Jon Stewart's battle with CNBC began the night Rick Santelli, who had just called for "another tea party" to protest President Obama's proposed homeowner assistance program, backed out of an appearance on the Daily Show. Can Stewart inspire his own uprising?

Hoping to build a movement out of Stewart's bitingly funny and often caustic campaign, a group of political activists have launched FixCNBC.com, where visitors can sign an open letter calling on the network to "publicly declare that its new overriding mission will be responsible journalism that holds Wall Street accountable."

If 5,000 people sign, Adam Green, the veteran online political activist at the head of the coalition of left-of-center groups, economists and bloggers behind the petition, says they'll deliver it to CNBC headquarters. "That would likely be something of a media spectacle," he said, hopeful the stunt might embarrass the network into changing.

Last evening, the group was more than halfway to its goal.

Stewart has repeatedly pounded CNBC over the past couple of weeks for being too cozy with corporate executives and urging investors to buy stocks even as the market lost much of its value over the past year and a half, culminating in his much-discussed interview with Mad Money host -- and BloggingStocks contributor -- Jim Cramer last week.

"He made the intellectual case for why CNBC needs to hold Wall Street accountable," Green says. "But no one was engaging in activism around that to make sure CNBC changes its ways."

Stewart's main point, according to Green: "Things will continue to be wrong at CNBC if they don't change their entire way of operating in which they favor access to Wall Street so much that they aren't willing to challenge."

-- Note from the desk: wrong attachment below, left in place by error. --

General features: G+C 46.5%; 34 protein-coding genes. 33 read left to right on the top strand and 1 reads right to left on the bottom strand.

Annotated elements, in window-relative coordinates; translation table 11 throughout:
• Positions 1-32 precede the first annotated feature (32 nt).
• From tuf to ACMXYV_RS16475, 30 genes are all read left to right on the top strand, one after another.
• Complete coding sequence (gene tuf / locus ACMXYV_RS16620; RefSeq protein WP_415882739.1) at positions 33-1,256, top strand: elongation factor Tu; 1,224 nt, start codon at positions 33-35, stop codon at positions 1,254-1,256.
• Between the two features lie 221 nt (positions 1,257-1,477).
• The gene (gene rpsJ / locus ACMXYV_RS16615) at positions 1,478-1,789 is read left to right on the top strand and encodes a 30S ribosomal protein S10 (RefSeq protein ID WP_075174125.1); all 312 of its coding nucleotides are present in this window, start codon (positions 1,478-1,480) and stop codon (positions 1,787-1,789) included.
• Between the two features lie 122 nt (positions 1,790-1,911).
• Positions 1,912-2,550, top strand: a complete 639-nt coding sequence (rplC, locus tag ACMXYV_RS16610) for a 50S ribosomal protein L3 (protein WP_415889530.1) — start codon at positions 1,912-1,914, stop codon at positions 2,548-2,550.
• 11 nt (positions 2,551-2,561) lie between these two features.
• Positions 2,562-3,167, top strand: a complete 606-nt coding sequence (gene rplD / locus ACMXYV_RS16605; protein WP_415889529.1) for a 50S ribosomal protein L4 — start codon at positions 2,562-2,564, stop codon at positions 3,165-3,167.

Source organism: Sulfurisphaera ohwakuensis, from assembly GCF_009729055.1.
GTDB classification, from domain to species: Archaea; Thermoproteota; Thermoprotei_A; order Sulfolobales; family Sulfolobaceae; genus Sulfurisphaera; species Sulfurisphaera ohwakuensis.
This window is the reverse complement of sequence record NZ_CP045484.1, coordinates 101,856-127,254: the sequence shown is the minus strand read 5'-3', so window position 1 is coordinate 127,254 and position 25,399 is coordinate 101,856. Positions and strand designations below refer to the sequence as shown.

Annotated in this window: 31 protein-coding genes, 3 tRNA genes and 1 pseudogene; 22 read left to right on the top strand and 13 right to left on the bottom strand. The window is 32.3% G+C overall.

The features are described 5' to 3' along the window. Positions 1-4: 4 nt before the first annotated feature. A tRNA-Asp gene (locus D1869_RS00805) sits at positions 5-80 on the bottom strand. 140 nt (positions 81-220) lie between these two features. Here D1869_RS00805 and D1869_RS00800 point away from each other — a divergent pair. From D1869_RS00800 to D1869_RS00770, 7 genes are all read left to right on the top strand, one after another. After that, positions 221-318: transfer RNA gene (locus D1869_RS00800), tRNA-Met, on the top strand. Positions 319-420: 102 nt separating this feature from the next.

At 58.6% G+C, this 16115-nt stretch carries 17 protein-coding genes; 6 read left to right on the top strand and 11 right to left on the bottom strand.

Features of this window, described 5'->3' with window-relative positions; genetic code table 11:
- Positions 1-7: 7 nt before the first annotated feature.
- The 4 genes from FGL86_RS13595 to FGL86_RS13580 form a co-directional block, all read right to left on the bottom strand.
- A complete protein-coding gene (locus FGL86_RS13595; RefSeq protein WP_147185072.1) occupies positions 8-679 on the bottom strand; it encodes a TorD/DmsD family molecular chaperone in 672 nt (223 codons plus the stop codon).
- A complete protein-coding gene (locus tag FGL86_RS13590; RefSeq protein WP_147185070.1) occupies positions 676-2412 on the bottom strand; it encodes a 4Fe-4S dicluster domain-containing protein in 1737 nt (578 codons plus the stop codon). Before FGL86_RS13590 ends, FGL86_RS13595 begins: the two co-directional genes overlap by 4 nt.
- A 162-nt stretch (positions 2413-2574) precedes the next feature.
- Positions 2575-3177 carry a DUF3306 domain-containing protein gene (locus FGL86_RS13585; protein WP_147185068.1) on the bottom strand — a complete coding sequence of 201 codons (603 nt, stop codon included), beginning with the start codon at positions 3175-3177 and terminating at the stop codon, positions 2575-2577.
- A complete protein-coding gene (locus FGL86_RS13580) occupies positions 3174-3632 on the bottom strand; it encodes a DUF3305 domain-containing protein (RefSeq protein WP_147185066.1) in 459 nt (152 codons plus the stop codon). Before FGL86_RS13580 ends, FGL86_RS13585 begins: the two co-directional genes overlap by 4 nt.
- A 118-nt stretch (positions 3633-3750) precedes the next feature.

In addition to challenging Wall Street CEOs more aggressively in interviews, the petition also asks CNBC to diversify its stable of analysts and "hire some new economic voices."

Atop their list: Dean Baker, the co-director of the Center for Economic Policy Research, a Washington think tank. Baker wrote a report in 2002 entitled "The Run-Up in Home Prices: Is It Real or Is It Another Bubble," predicting a fall in home values that could lead to economic calamity.

"We're sitting here in the worst economic downturn since the Great Depression and, for me at least, the warning signs were everywhere," Baker says. "And for the most part you didn't get them from CNBC." Baker is also one of about 30 economists, liberal journalists, activists and media watchdogs to sign the letter.

An after-hours message for CNBC's public relations team wasn't immediately returned.

If Green and his crew are successful in harnessing the Daily Show host's rants to affect change at CNBC, it wouldn't be the first time Stewart got credit for changing a network's approach to the topics it covers. Stewart's incendiary 2004 appearance on the CNN political debate show Crossfire -- in which he accused the program's panelists of participating in "partisan hackery" -- is often cited as one of the reasons it was eventually canceled.


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